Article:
In Maryland, the audiences and particularly the stories shared with me afterwards made me cry with their kindness. I will never forget the honor of being someone they felt moved to confide in.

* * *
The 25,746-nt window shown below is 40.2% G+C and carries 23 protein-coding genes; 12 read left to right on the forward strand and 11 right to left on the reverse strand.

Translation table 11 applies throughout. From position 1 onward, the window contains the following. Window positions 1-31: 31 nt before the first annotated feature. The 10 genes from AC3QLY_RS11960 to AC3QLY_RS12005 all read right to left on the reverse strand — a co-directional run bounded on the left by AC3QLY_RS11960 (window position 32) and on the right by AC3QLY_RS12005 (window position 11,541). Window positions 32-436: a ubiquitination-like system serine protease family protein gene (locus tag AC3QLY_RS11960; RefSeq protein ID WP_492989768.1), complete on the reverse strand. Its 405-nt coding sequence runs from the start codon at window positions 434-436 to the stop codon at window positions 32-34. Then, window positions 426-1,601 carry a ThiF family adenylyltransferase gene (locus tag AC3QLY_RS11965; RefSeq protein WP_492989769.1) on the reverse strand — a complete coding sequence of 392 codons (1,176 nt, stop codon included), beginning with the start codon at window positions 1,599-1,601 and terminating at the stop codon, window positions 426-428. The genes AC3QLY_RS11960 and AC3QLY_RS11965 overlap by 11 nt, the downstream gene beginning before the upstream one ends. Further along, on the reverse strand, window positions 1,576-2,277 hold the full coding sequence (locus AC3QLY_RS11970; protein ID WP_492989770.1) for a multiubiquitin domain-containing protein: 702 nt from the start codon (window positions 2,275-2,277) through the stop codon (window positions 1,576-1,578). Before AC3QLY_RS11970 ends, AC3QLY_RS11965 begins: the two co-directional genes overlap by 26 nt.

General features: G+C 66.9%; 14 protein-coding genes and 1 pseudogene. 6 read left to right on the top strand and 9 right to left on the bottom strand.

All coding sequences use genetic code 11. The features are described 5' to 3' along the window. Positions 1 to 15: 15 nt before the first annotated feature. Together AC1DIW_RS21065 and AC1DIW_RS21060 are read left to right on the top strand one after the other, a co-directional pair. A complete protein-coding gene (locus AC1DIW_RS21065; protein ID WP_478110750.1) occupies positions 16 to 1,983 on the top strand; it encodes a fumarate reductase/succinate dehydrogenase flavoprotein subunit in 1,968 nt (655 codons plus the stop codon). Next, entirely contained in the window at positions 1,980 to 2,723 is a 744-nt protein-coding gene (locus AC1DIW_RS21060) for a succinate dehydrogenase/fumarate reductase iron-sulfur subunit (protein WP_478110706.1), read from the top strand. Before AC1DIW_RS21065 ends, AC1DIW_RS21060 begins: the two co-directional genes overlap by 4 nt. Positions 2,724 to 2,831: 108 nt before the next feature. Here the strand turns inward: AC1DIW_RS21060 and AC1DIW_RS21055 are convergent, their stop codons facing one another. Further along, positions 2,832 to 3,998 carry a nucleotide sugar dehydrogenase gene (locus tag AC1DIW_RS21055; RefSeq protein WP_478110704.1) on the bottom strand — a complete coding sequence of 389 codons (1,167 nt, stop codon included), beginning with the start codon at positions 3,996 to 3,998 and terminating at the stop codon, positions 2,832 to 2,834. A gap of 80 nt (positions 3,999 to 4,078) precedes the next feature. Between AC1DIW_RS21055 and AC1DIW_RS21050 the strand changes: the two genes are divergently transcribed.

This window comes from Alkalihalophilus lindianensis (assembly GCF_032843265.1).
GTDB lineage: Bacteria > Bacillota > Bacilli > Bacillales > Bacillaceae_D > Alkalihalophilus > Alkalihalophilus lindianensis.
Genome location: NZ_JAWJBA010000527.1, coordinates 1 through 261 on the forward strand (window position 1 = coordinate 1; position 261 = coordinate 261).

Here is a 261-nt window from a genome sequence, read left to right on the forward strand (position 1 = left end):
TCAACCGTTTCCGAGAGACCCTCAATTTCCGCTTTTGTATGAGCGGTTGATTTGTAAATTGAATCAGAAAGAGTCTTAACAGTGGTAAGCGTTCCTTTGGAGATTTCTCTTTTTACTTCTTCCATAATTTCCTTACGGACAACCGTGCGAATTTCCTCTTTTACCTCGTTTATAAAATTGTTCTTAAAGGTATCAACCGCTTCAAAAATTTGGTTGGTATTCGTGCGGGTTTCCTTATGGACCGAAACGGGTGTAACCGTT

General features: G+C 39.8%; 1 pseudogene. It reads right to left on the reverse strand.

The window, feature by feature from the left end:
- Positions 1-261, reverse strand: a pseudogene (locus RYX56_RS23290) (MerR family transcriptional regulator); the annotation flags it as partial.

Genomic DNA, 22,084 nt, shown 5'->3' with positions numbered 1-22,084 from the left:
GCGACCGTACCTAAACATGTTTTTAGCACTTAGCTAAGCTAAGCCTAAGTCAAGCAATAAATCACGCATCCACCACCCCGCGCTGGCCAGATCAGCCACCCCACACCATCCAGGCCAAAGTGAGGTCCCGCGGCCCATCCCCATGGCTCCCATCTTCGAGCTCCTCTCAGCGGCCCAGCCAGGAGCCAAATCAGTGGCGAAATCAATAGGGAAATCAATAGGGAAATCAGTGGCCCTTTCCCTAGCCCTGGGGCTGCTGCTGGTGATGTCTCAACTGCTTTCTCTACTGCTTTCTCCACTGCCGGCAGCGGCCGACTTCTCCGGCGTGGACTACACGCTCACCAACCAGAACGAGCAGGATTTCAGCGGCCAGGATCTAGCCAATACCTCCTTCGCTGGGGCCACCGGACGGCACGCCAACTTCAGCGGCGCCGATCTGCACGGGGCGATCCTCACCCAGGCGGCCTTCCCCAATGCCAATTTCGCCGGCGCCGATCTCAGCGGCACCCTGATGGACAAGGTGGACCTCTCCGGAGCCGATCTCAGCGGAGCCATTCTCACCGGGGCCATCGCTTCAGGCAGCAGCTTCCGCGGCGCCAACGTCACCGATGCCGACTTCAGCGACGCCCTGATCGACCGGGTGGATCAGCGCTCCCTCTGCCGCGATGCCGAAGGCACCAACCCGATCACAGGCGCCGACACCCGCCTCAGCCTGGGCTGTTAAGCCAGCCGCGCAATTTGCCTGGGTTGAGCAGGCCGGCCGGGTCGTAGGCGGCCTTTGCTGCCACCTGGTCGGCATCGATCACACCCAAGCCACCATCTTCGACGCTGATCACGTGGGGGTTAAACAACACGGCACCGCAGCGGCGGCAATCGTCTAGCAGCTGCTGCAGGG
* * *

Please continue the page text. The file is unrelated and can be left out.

Then there were the fathers, again the lovely fathers. There struggling to understand their wives and daughters. There ready to admit the gulf, the difficulty of understanding. There to admit their confusion and longing. There to admit their frailty, which matched, measure for measure, the frailty of the women in their lives who did not know how to cope. These sweet men were so filled with kindness. How they wanted to help, to make things well and their women whole, to mend the rip in the universe that had opened over their heads and beneath their feet – without warnings that they could detect. And for their “failure” to detect the warning they felt such guilt! That is kindness at its most complex. My kindness in coming to speak was nothing compared to theirs in coming to listen. One father, involved in a divorce, was by force sending his teenage daughter to testify before the judge charged with tearing his family apart. His daughter, a splendidly striking young woman with large hungry eyes and a style all her own of scarves and hat and leggings and color, just needed to be reminded that she was not at fault and all of us have to deal with madness at times that is not our own; that all of us at times or perhaps every day have to remind ourselves that our parents’ madness is not our own even when we have to live with it; that all of us have to get through times and duties we wish to God we did not have to get through; that all the bad as well as the good is part of this mess we call life; that only out of ALL this mess can we create true beauty and find true peace and comprehension. That family showed more kindness in sharing their story with me, by far, than I was able to show them by my encouragement and advice.